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Fine Art/Painting Identification


Antique oil painting
Antique oil painting  
QUESTION: Hi I was wondering if you could tell me anything about this painting that I purchased from an estate in Portland Oregon. I think it's oil/acrylic but cant be sure. It measures 5'8 X 3'7 and is an antique ornate frame. I have a photo of the signature that I cant make out. Last name: Cox? Carl? Cart?

Thanks and I hope you have a great Day
~ Anna

You have a big, vibrant picture with dramatic composition.  It screams "Western US".  I am a bit suspect that the painting is antique.  What does the canvas look like on the back?  Unblemished, consistent natural canvas color?  Or dark, blemished material?  An antique oil painting of this size would almost undoubtedly have some flaking oil paint or cracks throughout. Antiques (50+ years old) usually show signs of age.

Looks like "Ricki Cox" to me from your photo, but I agree that it is hard to distinguish.  I know of no such artist, nor can I find a Rick Carr, Rich Cart, Ricki Carr, any of a number of permuations.  

You could check with , an auction house specializing in Western US art.  Alas, large pictures of this sort are often sold as "decorator" or "couch art" and manufactured overseas.  Not to say it cannot be enjoyed or appreciated, or that it would not add value to any room!

You may have a treasure, you may not.  Either way, relax, enjoy it!  Thanks for asking...remember, no question about art is inappropriate.

Stu Cartwright

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Cracking/Peeling paint
Cracking/Peeling paint  
QUESTION: Thanks for your quick reply. Yes the painting is flaking/peeling in a few places. The back paper is ripping of and has exposed the back of the canvas which is somewhat streaked with discoloration. The frame's hardware is questionable? It looks like it may have had some recent glue or newer nails? I have attached photos.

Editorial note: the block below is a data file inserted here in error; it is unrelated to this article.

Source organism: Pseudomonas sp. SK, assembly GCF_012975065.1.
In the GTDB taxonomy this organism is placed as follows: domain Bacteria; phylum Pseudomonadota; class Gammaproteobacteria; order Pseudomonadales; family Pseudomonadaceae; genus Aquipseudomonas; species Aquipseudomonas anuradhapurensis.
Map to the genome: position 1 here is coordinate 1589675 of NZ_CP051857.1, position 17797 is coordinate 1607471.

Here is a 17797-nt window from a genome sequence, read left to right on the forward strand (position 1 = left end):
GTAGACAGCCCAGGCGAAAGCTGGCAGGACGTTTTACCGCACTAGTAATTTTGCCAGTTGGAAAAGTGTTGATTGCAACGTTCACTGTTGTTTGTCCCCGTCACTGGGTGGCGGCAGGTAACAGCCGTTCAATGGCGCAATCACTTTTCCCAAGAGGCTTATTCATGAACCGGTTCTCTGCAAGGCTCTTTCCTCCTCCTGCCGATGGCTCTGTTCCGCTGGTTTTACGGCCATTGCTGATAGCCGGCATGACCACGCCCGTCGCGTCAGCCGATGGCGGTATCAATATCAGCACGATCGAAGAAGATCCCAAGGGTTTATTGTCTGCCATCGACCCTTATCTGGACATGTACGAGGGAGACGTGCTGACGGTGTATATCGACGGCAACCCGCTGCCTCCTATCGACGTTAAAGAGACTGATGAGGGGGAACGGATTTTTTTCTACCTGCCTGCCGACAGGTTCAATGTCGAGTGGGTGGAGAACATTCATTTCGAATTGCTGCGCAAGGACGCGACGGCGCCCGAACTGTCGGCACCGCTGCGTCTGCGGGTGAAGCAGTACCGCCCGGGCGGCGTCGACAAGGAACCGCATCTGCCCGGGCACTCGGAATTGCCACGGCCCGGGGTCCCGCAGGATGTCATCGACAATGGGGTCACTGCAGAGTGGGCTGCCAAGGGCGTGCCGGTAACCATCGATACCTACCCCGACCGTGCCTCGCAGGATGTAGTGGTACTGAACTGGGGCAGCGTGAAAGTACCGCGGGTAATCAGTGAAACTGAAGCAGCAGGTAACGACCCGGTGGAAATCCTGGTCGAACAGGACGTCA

Thanks for your help and I hope you have a great day!
~ Anna

Oddly, that is good news in my estimation.  Your painting is indeed antique.  

I typed a lengthy explanation about restoration and your choices yesterday, but I must have hit the wrong send button, because it looks as if I did not answer you on your followup.  In a nutshell, you have a choice...If you are keeping the painting and it has value (either financially or personal) I'd encourage you to seek a professional conservator of fine art.  Find one by contacting local galleries or musuems.  You may spend $700-$1000 but possibly worth it to you.  If you intend to sell...don't fix the painting as most dealers prefer to have "their guy" fix the antique.  You'll actually hurt the value of the painting in the dealer's view if you have it fixed.

I still cannot help with the ID of the signature.  Keep trying. Another good contact for this obvious western scene might be Braarud Fine Art in Laconner, Washington.  (360) 466-4416.

Good luck.

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Stuart Cartwright


American Fine Art Paintings.
Oils, Watercolors, Sketches. Nineteenth and early Twentieth Century. Hudson River School, Pennsylvania Academy, Cape Ann artists, Ash Can, Woodstock, Florida Indian River, American Impressionists, etc. I can provide some background about artists and perhaps a rough appraisal or guidance towards obtaining a value. I am acquainted with many of the best American art dealers and auction houses. Original works only, I do not follow the print market. I do NOT field questions about prints.

Important to know
I am not expert in European art. I encourage you to send questions on European artists to other experts on this service. NO PRINTS:I encourage you to seek help on prints elsewhere. Two sites come to mind: and


I have been collecting original American Fine Art for over 20 years. I have curated art shows, and I have served as a dealer, providing appraisals and guidance for the last 8 years.

Bachelor of Arts Master of Business Administration

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